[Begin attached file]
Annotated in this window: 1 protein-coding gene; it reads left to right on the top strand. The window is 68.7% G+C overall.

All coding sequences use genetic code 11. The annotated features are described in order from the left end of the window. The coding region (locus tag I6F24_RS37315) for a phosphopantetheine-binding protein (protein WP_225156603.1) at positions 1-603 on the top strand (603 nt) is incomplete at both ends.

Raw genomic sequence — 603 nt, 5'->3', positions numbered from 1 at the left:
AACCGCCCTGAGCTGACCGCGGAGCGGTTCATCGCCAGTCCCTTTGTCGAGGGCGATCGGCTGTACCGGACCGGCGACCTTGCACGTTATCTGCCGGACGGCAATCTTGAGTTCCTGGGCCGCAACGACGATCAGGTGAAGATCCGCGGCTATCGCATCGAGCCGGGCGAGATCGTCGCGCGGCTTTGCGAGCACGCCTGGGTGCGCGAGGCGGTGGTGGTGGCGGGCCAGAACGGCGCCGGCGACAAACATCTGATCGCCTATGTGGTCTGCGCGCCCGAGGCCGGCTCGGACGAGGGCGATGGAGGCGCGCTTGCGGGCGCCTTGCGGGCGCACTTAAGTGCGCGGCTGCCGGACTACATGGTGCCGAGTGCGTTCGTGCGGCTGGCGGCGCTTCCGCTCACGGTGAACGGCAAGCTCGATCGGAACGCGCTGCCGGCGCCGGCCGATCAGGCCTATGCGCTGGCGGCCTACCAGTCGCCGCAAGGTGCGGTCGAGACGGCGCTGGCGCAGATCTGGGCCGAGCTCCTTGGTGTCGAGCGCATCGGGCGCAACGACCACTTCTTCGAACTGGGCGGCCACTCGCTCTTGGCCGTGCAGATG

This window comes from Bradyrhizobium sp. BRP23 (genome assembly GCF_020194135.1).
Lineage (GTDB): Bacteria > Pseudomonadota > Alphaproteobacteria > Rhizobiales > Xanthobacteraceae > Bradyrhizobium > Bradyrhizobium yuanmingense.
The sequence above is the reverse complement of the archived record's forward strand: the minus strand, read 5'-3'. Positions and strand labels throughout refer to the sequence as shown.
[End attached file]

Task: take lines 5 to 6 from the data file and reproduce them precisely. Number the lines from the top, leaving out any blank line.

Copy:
This window comes from Bradyrhizobium sp. BRP23 (genome assembly GCF_020194135.1).
Lineage (GTDB): Bacteria > Pseudomonadota > Alphaproteobacteria > Rhizobiales > Xanthobacteraceae > Bradyrhizobium > Bradyrhizobium yuanmingense.